HEALTH CARE PROVIDER:
A doctor, hospital, laboratory, nurse, or anyone who delivers medical or health-related care.
HEALTH EMPLOYER DATA AND INFORMATION SET:
A set of standard performance measures that provides information about the quality of a health plan. These measures are used to compare managed care plans.
HEALTH INSURANCE PORTABILITY & ACCOUNTABILITY ACT:
A law passed in 1996, which is also called the “Kassebaum-Kennedy” law. This law expanded health care coverage for persons who have lost their job, or move from one job to another. HIPAA protects persons who have pre-existing medical conditions, and/or problems, based on past or present health, in getting health insurance coverage.
HEALTH MAINTENANCE ORGANIZATION:
Prepaid health plans which cover doctors’ visits, hospital stays, emergency care, surgery, preventive care, checkups, lab tests, X-rays, and therapy. In a HMO, one must choose a primary care physician who coordinates all care and makes referrals to any specialists that may be required. In a HMO, one must use the doctors, hospitals and clinics that participate in your plan’s network. No benefits are paid for non-emergency benefits provided outside the HMO network.
HIGH DEDUCTIBLE HEALTH PLAN (HDHP):
A person must be enrolled in a qualified High-Deductible Health Plan (HDHP) before they can establish a Health Savings Account (HSA). Not all high-deductible health plans qualify for purposes of establishing HSA eligibility. A qualified HDHP benefit design must conform to various federally-mandated requirements, such as a minimum $1000 deductible and a lack of first-dollar benefit provisions.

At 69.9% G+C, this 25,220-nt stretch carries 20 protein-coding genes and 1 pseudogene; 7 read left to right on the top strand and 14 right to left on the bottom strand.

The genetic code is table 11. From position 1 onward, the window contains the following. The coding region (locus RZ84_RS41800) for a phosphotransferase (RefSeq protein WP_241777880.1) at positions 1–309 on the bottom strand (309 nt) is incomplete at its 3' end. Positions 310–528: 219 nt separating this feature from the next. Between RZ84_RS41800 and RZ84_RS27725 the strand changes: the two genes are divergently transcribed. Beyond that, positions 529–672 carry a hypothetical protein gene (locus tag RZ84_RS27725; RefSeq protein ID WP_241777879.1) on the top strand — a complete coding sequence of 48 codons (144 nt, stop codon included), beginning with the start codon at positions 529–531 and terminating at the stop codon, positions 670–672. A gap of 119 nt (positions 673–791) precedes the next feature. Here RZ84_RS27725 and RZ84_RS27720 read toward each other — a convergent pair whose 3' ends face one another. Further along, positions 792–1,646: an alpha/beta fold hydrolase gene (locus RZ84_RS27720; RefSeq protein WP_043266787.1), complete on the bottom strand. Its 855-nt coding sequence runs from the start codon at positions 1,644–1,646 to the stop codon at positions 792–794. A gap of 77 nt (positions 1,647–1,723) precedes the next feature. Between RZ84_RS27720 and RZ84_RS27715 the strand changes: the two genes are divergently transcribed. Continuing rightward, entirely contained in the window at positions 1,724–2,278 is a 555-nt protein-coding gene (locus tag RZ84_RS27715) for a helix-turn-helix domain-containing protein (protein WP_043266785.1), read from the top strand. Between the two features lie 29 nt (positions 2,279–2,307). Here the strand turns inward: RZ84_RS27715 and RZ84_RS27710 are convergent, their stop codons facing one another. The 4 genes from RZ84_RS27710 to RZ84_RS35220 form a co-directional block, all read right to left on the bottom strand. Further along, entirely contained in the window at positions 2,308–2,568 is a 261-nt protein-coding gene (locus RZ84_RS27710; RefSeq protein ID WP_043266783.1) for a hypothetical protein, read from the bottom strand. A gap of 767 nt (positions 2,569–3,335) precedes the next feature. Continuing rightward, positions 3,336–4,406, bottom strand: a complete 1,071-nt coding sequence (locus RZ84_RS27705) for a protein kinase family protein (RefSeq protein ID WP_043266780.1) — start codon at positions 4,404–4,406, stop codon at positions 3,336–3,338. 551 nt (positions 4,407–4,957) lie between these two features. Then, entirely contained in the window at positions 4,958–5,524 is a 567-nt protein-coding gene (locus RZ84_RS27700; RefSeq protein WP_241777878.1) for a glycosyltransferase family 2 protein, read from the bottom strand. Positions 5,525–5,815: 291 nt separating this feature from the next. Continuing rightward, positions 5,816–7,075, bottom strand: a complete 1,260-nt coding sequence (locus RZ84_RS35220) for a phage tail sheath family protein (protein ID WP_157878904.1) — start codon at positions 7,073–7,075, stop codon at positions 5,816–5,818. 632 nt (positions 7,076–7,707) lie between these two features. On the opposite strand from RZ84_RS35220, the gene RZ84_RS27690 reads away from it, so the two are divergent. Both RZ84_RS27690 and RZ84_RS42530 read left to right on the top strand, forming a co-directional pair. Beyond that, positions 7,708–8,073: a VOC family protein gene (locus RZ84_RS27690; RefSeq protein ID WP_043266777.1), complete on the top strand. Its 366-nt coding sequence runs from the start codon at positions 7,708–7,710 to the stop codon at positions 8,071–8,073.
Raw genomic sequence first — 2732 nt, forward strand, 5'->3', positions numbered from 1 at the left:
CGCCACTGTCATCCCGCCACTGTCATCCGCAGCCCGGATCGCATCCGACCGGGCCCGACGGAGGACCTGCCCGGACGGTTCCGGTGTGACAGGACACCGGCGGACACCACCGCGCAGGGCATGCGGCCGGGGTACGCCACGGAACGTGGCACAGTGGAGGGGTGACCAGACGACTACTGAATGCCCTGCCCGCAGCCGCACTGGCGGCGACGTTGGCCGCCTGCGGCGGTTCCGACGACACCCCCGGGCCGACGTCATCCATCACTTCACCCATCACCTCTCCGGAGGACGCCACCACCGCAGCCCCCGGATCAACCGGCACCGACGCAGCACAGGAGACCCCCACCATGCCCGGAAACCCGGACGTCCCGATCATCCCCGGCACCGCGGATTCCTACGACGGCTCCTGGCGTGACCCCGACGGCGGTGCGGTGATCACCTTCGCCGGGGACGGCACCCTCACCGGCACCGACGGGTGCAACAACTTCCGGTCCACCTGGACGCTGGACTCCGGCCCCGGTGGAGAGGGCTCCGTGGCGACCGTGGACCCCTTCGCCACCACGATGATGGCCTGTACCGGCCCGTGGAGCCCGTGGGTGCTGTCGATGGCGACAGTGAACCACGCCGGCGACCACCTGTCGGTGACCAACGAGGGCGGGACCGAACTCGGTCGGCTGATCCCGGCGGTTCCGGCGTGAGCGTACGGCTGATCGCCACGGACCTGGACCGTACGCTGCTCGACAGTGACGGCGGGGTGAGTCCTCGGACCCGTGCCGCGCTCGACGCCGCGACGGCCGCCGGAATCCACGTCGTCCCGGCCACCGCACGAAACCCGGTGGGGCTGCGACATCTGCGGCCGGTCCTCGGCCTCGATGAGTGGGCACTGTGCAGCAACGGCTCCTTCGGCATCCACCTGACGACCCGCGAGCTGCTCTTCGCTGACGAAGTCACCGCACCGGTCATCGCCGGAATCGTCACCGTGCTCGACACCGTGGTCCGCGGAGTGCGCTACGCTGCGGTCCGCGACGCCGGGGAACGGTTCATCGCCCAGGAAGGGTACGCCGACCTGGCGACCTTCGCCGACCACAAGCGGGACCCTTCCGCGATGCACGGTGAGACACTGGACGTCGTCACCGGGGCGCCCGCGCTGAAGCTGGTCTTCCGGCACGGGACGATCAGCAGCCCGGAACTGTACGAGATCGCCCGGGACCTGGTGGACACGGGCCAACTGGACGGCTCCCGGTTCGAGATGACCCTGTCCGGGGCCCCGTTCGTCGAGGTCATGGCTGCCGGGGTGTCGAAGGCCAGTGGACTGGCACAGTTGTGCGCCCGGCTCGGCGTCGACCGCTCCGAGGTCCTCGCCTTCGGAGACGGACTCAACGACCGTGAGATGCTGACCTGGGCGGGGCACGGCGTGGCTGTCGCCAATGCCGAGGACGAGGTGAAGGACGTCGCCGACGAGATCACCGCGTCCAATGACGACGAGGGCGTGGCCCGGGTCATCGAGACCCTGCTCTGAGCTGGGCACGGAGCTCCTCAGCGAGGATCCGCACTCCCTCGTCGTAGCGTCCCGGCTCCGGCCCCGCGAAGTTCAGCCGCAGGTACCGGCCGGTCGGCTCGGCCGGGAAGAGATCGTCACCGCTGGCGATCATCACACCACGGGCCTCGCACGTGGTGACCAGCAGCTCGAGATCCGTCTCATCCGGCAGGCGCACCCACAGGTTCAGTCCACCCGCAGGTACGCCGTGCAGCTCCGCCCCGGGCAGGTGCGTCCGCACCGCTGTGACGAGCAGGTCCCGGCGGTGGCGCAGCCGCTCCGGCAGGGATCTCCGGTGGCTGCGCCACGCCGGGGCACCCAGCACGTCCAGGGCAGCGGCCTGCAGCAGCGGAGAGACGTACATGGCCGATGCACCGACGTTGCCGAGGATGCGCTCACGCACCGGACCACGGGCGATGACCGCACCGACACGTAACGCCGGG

HEALTH SAVINGS ACCOUNT:
Operating similarly to IRAs, HSAs are tax-advantaged savings accounts for health care services. A person must enroll in a qualified High-Deductible Health Plan (HDHP) before they can establish an HSA.
HOME HEALTH CARE:
Services given at home to aged, disabled, sick, or convalescent individuals not needing institutional care. The most common types of home care are visiting nurse services and speech, physical, occupational, and rehabilitation therapy. These services are provided by home health agencies, hospitals, or other community organizations.
Care for the terminally ill and their families, in the home or a non-hospital setting, that emphasizes alleviating pain rather than a medical cure.
Reimbursement for both inpatient and outpatient medical care expenses incurred in a hospital. Inpatient Benefits include; Charges for room and board, charges for necessary services and supplies sometimes referred to as ‘hospital extras,’ ‘other hospital extras,’ ‘miscellaneous charges,’ and ‘ancillary charges. Outpatient Benefits include; surgical procedures, rehabilitation therapy, and physical therapy.
A form of health insurance that offers coverage of certain costs related to hospitalization and surgical procedures. A hospital-surgical plan does not cover other types of medical services, such as physician office visits and outpatient prescription drugs.